I see others (far too few) who use social media to set a positive example in upholding core values; to speak truth to lies and evil; to express themselves with dignity, confidence, and courage; and to consistently go high when others go low. (See: The Antidote to Trump Is Decency.) They live by the credo that Adam Gopnik recently expressed in The New Yorker: “As a matter of both morals and practice, you do not change bad beliefs best by placating those who hold them. You change them by refusing to placate those who hold them. You change them by relentlessly challenging them until enough people become ashamed of holding the bad beliefs.” And as David Frum recently pointed out: “If your child is feverishly ill, it can be very fatiguing to take care of her — but it’s what you do.” And “if your country is ill, you have the same responsibility.”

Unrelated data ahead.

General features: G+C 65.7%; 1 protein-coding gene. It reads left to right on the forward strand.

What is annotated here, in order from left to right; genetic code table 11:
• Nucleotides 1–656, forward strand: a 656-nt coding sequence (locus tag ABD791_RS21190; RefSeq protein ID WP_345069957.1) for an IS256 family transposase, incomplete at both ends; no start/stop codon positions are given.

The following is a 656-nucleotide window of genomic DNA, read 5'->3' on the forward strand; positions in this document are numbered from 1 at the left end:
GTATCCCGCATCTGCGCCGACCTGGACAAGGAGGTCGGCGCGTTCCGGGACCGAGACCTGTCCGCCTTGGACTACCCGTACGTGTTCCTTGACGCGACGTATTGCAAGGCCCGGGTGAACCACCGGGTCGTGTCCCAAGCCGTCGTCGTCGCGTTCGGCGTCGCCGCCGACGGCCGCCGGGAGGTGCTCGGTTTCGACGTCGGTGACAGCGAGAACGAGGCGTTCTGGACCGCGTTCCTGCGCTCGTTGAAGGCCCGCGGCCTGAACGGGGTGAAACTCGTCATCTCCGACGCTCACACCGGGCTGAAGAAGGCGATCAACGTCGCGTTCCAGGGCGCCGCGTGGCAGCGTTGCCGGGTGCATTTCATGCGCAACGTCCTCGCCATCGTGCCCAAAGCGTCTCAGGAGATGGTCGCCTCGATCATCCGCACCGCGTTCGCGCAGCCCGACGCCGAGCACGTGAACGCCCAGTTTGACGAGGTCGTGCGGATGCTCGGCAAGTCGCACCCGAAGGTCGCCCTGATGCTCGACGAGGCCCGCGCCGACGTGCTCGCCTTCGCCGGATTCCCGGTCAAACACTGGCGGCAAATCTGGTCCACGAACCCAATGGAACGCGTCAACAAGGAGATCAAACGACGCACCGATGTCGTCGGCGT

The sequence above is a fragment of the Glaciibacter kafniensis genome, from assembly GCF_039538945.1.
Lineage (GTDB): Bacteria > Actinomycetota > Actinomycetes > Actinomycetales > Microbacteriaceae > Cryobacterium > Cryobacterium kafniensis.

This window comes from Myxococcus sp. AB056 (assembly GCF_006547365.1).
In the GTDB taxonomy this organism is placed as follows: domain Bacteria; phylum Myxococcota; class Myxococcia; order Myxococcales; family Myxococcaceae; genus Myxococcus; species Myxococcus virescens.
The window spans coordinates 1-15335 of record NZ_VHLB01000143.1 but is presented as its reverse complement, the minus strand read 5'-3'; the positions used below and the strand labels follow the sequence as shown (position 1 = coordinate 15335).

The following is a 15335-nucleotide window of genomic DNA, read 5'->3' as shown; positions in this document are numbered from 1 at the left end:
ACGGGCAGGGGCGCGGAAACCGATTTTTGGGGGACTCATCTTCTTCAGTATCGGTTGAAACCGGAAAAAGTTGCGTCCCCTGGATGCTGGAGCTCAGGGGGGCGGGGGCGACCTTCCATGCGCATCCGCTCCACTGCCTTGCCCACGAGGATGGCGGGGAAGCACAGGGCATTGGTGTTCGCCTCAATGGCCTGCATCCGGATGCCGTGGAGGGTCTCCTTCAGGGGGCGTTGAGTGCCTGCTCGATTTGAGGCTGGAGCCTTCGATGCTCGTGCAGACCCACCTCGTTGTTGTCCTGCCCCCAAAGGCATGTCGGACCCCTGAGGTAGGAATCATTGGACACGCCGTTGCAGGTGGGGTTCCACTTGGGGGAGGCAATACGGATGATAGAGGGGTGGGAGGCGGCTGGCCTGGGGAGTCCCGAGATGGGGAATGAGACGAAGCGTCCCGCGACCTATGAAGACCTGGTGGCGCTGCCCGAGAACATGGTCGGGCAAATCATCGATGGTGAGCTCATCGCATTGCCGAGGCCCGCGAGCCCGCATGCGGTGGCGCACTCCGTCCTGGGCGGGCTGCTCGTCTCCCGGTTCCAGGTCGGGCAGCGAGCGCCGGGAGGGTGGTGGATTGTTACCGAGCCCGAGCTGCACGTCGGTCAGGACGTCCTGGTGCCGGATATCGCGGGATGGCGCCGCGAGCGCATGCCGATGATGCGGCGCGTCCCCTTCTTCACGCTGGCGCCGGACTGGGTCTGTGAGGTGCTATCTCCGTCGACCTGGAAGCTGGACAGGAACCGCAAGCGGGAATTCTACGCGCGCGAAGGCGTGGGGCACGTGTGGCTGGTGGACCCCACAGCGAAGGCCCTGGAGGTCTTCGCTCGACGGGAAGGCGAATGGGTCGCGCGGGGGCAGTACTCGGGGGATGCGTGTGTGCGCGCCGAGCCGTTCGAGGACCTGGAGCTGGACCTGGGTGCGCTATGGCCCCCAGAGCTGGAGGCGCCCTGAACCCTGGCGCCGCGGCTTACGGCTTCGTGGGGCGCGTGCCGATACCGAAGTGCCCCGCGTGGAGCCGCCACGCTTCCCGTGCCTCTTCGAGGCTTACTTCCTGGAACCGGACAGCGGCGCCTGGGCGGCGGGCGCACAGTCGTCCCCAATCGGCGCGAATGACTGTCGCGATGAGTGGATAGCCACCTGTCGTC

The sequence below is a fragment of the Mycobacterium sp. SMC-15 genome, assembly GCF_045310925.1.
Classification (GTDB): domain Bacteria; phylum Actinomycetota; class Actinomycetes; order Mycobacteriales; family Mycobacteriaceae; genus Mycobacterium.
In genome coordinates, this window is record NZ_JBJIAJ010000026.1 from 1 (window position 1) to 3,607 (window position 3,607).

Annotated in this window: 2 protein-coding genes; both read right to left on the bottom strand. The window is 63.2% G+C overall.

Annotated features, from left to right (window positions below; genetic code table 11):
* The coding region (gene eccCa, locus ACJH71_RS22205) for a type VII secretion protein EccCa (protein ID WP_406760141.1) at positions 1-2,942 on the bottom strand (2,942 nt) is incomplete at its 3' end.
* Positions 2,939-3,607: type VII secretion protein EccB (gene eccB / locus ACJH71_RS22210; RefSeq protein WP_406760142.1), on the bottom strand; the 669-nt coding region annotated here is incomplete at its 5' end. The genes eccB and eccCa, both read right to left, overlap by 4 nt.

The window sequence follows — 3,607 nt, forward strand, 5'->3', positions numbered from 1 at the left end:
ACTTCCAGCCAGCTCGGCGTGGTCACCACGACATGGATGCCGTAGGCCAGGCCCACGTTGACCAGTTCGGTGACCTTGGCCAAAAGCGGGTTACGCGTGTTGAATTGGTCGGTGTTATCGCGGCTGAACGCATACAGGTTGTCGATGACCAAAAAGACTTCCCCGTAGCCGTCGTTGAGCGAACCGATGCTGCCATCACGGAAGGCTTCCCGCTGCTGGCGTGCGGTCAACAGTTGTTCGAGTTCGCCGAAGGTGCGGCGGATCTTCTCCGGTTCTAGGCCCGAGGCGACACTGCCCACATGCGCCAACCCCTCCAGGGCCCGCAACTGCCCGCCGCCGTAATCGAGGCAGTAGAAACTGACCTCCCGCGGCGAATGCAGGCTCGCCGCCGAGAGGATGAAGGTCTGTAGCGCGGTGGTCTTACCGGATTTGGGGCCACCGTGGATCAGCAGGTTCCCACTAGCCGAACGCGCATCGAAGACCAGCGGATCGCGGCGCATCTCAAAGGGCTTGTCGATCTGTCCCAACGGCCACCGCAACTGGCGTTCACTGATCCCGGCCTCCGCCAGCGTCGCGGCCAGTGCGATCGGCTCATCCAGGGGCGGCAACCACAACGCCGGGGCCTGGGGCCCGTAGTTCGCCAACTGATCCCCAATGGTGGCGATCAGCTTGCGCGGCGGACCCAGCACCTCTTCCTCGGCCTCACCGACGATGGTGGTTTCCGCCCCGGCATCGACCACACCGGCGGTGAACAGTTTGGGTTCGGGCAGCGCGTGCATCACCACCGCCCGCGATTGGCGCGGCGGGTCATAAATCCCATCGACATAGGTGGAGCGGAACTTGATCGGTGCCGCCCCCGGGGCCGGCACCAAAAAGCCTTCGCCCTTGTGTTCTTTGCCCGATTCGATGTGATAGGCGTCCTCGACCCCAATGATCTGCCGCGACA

We further know who much of that segment of society are who would not have objected to Hitler, because we see them fail to object when Trump does very similar things… and as dreadful as it seems to admit it, we have great insight into that segment of society who would have likely have supported the Holocaust by being agents to help have the Jews exterminated.
We know this because we see them actively and passively voice support of the ongoing horrors of today. On a frequent basis, I see some of my acquaintances use social media to do things like:
- express outrage towards black football players bending a knee;
- shame an adult film actress;
- bemoan Nancy Pelosi’s “bitch-face;”
- defend the separation of children from their asylum-seeking parents at the border as an act of “upholding the law“;